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Issue 32, 2015
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Negative linear compressibility

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While all materials reduce their intrinsic volume under hydrostatic (uniform) compression, a select few actually expand along one or more directions during this process of densification. As rare as it is counterintuitive, such “negative compressibility” behaviour has application in the design of pressure sensors, artificial muscles and actuators. The recent discovery of surprisingly strong and persistent negative compressibility effects in a variety of new families of materials has ignited the field. Here we review the phenomenology of negative compressibility in this context of materials diversity, placing particular emphasis on the common structural motifs that recur amongst known examples. Our goal is to present a mechanistic understanding of negative compressibility that will help inform a clear strategy for future materials design.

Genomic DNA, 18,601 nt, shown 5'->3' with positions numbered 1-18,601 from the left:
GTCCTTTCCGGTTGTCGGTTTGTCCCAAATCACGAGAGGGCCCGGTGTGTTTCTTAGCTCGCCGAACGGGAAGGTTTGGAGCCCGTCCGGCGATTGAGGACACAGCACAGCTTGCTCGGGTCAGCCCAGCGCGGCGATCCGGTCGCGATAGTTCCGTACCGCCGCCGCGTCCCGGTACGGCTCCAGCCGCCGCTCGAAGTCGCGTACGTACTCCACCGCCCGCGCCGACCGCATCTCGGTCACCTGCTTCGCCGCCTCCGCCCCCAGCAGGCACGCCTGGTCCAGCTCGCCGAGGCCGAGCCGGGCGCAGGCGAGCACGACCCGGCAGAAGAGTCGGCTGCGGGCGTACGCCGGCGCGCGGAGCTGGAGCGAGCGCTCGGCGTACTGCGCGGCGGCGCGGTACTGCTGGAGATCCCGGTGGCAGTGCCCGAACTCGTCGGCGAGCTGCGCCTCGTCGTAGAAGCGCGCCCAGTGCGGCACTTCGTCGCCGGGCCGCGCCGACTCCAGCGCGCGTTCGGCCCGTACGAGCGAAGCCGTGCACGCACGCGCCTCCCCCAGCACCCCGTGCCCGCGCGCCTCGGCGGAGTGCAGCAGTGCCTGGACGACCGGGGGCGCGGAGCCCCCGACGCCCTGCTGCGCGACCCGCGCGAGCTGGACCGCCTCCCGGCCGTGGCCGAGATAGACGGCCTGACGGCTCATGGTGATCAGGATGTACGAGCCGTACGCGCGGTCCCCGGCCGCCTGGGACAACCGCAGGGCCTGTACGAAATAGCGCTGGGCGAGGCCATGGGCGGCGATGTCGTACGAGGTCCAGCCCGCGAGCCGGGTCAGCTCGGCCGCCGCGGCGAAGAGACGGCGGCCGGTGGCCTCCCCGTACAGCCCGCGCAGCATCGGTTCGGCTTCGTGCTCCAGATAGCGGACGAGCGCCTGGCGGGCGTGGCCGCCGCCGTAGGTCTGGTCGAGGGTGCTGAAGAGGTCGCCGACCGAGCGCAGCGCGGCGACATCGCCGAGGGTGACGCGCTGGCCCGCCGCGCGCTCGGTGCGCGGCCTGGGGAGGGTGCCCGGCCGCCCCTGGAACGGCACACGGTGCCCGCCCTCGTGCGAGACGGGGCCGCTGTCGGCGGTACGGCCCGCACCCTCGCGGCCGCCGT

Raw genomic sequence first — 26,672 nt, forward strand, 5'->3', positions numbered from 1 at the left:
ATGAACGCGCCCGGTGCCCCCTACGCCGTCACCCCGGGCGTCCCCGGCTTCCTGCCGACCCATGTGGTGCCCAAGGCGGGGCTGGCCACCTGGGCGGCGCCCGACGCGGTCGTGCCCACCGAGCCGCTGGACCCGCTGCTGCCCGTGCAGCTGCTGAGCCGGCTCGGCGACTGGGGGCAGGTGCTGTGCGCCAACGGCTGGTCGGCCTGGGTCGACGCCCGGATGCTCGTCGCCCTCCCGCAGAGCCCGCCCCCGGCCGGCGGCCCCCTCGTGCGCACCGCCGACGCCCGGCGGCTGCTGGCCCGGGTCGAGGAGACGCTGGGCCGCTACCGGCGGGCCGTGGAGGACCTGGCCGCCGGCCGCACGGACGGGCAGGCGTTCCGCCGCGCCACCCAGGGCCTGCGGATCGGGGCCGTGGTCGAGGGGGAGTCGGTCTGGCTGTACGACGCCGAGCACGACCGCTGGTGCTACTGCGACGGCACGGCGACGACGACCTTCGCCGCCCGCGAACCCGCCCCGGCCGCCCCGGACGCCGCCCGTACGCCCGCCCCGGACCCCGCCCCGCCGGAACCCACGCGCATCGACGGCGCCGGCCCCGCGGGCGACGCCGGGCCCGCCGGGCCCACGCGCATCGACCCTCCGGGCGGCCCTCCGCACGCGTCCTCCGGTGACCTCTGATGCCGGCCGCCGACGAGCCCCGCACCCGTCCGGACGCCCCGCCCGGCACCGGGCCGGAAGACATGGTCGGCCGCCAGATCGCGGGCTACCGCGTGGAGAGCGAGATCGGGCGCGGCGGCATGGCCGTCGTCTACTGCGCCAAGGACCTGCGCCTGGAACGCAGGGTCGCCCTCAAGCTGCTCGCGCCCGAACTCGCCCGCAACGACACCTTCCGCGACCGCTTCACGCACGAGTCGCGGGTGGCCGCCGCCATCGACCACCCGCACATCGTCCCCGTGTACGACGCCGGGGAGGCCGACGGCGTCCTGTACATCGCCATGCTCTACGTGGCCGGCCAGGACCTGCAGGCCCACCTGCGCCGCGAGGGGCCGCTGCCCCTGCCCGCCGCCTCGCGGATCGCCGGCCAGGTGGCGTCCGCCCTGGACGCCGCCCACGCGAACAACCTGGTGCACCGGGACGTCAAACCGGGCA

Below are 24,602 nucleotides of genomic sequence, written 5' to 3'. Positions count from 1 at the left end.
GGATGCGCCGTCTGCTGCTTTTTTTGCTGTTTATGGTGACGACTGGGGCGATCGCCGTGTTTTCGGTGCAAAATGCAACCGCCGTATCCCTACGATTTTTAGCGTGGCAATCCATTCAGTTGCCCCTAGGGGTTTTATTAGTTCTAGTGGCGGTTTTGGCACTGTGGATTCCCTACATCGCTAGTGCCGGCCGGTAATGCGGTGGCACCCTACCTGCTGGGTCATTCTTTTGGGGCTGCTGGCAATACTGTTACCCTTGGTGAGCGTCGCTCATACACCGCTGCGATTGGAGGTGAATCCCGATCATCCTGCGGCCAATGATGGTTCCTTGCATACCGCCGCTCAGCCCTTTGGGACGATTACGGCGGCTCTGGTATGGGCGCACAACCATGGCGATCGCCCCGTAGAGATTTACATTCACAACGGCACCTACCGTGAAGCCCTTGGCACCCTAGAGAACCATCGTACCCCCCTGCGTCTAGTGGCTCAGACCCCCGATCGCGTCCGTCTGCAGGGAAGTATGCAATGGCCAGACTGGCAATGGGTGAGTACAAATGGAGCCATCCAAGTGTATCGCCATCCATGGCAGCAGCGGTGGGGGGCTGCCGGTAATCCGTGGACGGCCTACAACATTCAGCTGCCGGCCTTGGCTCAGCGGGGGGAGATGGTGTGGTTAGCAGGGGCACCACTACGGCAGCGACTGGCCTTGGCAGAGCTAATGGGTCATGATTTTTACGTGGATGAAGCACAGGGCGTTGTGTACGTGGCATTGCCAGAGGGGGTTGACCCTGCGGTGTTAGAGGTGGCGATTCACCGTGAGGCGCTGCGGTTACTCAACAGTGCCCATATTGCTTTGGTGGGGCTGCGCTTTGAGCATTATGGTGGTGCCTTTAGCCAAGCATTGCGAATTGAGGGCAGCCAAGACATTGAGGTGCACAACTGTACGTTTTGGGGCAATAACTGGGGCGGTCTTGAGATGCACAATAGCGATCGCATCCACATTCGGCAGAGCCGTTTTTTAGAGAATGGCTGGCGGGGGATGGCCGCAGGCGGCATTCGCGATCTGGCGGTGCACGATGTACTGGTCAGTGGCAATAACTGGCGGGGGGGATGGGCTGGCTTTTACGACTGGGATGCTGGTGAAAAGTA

Graphical abstract: Negative linear compressibility

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Article information

23 Jan 2015
13 May 2015
First published
14 May 2015

Phys. Chem. Chem. Phys., 2015,17, 20449-20465
Article type
Author version available

Negative linear compressibility

A. B. Cairns and A. L. Goodwin, Phys. Chem. Chem. Phys., 2015, 17, 20449
DOI: 10.1039/C5CP00442J

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